Regardless of the social freedoms that come around this age, one’s mind and body still have a lot of development and changing which will take place in the coming years, and without a doubt, psychedelics affect the body in interesting ways.
While 19 is considered a good age to begin using psychedelics, it’s thought by many that the early to mid-20’s is much better.
And in many cases, people are in their thirties before they have a strong enough sense of values, identity, and self-awareness to be able to understand and integrate a psychedelic experience.
Ultimately, the age at which one is ready to use psychedelics will be driven by their past experiences, intended outcome, and feelings of preparedness.
In essence, an appropriate age is when you feel ready—when you have a thoughtful intention, the proper knowledge, and preparation to interact with these substances.
Unfortunately, many teenagers and young adults initially seek out drugs (specifically alcohol) as a form of entertainment, numbing, or escapism.
This mentality also affects psychedelic use as many try them for the first time for recreation or as a ‘party drug’.
Ironically, using psychedelics for the first time can have the complete opposite effect and can be done for opposing reasons—to stimulate deep personal discovery and help someone connect with themselves.
Risks For Younger Users of Psychedelic Substances
“Sadly, the first psychedelic experience is much more likely to happen at a noisy party somewhere than in a sacred setting filled with reminders of spirit. And that’s a big missed opportunity, for us as a society.” — Ram Dass, 2004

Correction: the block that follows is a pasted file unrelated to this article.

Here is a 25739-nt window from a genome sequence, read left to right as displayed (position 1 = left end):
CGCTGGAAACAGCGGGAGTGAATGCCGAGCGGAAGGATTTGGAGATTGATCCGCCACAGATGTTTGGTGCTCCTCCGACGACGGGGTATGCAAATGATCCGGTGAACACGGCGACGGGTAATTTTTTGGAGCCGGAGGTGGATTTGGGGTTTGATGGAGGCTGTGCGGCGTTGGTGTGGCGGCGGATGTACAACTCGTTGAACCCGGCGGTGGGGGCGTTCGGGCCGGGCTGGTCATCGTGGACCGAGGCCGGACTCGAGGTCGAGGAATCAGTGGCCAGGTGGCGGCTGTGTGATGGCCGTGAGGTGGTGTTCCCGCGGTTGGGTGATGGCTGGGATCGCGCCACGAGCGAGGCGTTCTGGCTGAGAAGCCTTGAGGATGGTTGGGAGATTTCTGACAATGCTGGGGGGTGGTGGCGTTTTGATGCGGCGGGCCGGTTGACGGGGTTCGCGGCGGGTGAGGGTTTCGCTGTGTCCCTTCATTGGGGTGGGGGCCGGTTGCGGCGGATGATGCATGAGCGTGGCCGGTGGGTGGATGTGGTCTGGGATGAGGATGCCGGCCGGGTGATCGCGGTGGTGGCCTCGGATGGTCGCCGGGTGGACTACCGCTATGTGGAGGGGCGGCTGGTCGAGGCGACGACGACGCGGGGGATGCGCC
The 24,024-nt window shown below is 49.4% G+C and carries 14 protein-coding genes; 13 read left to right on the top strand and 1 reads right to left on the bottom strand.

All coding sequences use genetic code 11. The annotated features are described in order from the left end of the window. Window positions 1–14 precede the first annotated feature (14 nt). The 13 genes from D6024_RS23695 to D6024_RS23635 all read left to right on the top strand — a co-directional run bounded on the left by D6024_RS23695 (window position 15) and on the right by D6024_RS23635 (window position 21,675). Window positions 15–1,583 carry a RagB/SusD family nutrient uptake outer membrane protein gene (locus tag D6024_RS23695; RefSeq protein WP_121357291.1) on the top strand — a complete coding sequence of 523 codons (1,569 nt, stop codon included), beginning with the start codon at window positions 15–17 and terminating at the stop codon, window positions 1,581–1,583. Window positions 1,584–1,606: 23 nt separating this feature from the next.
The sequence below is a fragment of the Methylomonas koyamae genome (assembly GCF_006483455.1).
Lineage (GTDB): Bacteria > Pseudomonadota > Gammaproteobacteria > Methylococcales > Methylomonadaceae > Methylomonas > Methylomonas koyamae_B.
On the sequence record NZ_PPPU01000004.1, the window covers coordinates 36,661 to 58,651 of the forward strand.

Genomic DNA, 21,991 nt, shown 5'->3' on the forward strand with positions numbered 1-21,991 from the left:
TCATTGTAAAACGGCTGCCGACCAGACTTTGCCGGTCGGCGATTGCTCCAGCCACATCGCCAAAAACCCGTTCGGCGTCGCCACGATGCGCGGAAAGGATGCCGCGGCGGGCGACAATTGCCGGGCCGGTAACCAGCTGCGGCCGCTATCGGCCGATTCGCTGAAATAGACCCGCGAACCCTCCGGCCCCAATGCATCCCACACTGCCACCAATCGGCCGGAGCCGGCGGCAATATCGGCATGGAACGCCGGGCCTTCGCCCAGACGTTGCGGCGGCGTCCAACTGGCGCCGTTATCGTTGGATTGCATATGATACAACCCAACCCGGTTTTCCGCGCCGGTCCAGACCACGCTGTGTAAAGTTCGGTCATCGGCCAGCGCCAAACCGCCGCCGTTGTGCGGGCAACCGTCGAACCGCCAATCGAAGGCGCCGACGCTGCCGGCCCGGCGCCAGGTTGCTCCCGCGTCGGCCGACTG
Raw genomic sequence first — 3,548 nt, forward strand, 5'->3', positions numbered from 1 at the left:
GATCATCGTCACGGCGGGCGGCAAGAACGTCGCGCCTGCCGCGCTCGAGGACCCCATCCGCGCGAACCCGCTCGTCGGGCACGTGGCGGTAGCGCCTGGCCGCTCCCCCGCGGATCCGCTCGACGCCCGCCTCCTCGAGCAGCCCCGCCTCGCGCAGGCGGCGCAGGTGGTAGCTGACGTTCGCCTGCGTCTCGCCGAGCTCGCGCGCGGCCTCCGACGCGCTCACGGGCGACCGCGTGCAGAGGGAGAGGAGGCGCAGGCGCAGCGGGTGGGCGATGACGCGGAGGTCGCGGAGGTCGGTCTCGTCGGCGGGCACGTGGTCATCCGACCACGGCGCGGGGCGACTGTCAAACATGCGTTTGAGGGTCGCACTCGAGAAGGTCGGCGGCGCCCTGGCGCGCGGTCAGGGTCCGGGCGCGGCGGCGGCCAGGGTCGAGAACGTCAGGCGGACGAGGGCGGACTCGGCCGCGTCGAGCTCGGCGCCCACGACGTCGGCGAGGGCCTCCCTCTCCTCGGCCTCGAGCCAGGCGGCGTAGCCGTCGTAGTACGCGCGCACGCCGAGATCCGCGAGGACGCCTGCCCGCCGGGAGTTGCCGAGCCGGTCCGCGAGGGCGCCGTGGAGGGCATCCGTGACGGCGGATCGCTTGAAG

According to this 2013 report by Deepak Prabhakar, about 5% of school-age children (8th through 12th grade) have used psychedelics.
In Western society, teen psychedelic use is an act of rebellion or stems from the need to be socially accepted, and most often is done in an unsupervised and unsanctioned setting.
Interestingly, in non-western societies, psychedelic use is associated with coming-of-age rituals, religious ceremonies, and carrying on the lineage of past generations.
This causes the user to heal mental trauma, gain a deeper understanding of the self, and understand the importance of their legacy.
With the lack of these types of rites of passage in America, it’s no wonder psychedelics are relegated as ‘party drugs’ to teens and young adults.
With the illegality and stigma that surrounds psychedelic use, a teen may have healing in mind (i.e. spiritual growth from psychedelics) but presumably have to keep their experiences a secret.